SCHOLAR DISCUSSES BUDDHA
WESTMINSTER - K. T. M. Hegde, professor of ancient history and archaeology at the M. S. University of Baroda, India, will discuss the excavations of anancient devotional structure in Western India at 7:30 p.m. Monday inMcDaniel Lounge on the Western Maryland College campus.
The event, free and open to the public, will feature a question-and-answer period and several illustrations.
Professor Hegde, co-author of "The Prehistory and Palaeogeography ofthe Great Indian Desert," will discuss an archaeological excavation of the Devnimori Stupa, a sacred structure where part of the remains of the Buddha were said to be enshrined.
Gregory Alles, assistant professor of religious studies at WMC and an expert on religions of South Asia, said that after the Buddha was cremated his remains were distributed among various rulers. To house the remains, these rulers built earthen mounds, or stupas, across the country.
Over time, the stupas became architecturally elaborated and were the sites of Buddhist devotional practices. The Devnimori Stupa, recently excavated by Hegde's team, was in danger of destruction due to a nearby hydroelectric dam.
Hegde has held a professorial appointment in environmental archaeology since 1977. He is a member of the Expert Committee for advising the Archaeological Survey of India on the scientific conservationof monuments.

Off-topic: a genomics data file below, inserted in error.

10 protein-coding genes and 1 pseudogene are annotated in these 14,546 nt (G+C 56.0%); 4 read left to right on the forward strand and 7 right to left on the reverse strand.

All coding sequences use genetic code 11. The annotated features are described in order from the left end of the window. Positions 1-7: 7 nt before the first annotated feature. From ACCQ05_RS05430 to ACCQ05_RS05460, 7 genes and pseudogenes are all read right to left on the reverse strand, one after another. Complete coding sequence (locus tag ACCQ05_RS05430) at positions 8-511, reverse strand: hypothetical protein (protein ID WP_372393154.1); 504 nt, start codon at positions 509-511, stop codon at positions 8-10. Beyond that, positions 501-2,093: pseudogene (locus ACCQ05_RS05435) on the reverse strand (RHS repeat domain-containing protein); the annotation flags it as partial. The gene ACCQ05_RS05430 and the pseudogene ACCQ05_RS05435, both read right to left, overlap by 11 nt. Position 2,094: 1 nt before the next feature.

His primary interests concern the development of science and technology in ancient India. This year, he is associated with the University Museum at the University of Pennsylvania in Philadelphia.
His lecture is sponsored by the Honors program, the Cross-Cultural Studies program, and the Department of Chemistry.
JULIAN BOND TO SPEAK
WESTMINSTER -- A variety of perspectives on the history of the civil rights movement in the United States will be the topic of a lecture by Julian Bond, former Georgia state senator, 1968 Democratic vice presidential nominee, and a nationally recognized leader of the drive for equality for more than 20 years,at 8 p.m. (not 7:30, as originally announced) Wednesday, Feb. 13.
The event, part of Western Maryland College's Black History Celebration 1991, is free and open to the public.
Seating is limited in McDaniel Lounge, so attendees are advised to come early.